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Transcarotid Artery Revascularization Results in Low Rates of Periprocedural Neurologic Events, Myocardial Infarction, and Death

  • Angelica R. Lackey
  • Young Erben
  • Joao Antonio Da Rocha Franco
  • James F. Meschia
  • Brajesh K. LalEmail author
Stroke (JF Meschia, Section Editor)
  • 23 Downloads
Part of the following topical collections:
  1. Topical Collection on Stroke

Abstract

Purpose of Review

Transcarotid artery revascularization (TCAR) is a novel hybrid procedure that reverses carotid flow and places a stent using surgical access of the carotid artery in the neck under local anesthesia. We discuss the indications for carotid revascularization, the clinical rationale for TCAR, and evidence for its potential role in the management of carotid stenosis.

Recent Findings

Results from pre-clinical studies, prospective single-arm studies, and comparative analyses of registry data indicate that TCAR results in low amounts of periprocedural microembolization, cerebral lesions detectable on magnetic resonance imaging, and neurologic events, myocardial infarctions (MIs), and death.

Summary

Non-randomized comparisons suggest that TCAR may offer a novel solution to reducing periprocedural stroke, death, and MI in patients with carotid stenosis. A state of equipoise appears to have been reached with TCAR versus the traditional carotid revascularization procedures and a well-controlled randomized trial with careful oversight should be prioritized to obtain level 1 evidence.

Keywords

Carotid artery Transcarotid Revascularization Flow reversal 

Notes

Funding Information

CREST-2 is funded by the National Institute of Neurological Disorders and Stroke through two U01 awards: U01 NS080168 and U01 NS08016. CREST-2 Registry is funded by NINDS-NIH and by Abbott Vascular, Boston Scientific, Cordis-Cardinal, W. L. Gore and Associates, Medtronic and Silk Road Medical.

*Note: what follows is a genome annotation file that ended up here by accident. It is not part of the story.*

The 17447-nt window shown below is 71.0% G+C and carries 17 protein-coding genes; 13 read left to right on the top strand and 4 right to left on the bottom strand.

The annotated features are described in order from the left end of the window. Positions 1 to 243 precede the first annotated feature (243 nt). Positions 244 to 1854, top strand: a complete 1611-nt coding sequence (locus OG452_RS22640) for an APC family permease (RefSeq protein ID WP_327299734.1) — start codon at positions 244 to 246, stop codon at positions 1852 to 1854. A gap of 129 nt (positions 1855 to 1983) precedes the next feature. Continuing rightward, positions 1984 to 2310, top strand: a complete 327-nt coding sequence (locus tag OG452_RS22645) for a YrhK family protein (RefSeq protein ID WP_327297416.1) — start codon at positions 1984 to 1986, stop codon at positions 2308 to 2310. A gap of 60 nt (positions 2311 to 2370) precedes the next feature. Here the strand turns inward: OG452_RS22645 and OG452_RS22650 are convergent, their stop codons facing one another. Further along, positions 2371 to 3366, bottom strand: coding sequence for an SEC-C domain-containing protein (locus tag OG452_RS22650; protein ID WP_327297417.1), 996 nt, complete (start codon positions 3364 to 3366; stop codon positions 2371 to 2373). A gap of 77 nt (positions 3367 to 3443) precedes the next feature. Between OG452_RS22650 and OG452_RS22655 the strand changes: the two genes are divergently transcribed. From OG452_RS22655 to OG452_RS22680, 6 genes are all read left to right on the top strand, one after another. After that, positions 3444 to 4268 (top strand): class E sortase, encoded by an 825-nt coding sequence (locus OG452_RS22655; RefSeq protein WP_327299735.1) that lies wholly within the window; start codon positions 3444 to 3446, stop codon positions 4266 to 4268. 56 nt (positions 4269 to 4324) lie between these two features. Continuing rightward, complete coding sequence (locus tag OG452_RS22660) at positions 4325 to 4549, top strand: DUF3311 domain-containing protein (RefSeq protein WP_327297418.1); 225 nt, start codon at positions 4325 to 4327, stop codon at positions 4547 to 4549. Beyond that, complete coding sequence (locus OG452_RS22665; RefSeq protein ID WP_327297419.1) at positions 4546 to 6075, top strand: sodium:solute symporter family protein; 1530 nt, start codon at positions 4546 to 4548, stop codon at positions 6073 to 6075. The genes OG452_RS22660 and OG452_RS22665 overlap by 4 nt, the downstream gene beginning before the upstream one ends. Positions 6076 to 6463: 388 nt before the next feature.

Compliance with Ethical Standards

Conflict of Interest

Angelica R. Lackey, Young Erben, Joao Antonio Da Rocha Franco, James F. Meschia, and Brajesh K. Lal declare that they have no conflicts of interest.

Human and Animal Rights and Informed Consent

All reported studies/experiments with human or animal subjects performed by the authors have been previously published and complied with all applicable ethical standards (including the Helsinki declaration and its amendments, institutional/national research committee standards, and international/national/institutional guidelines).

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Copyright information

© Springer Science+Business Media, LLC, part of Springer Nature 2020

Authors and Affiliations

  • Angelica R. Lackey
    • 1
  • Young Erben
    • 2
  • Joao Antonio Da Rocha Franco
    • 2
  • James F. Meschia
    • 2
  • Brajesh K. Lal
    • 1
    Email author
  1. 1.Department of Vascular SurgeryUniversity of MarylandBaltimoreUSA
  2. 2.Department of NeurologyMayo ClinicJacksonvilleUSA

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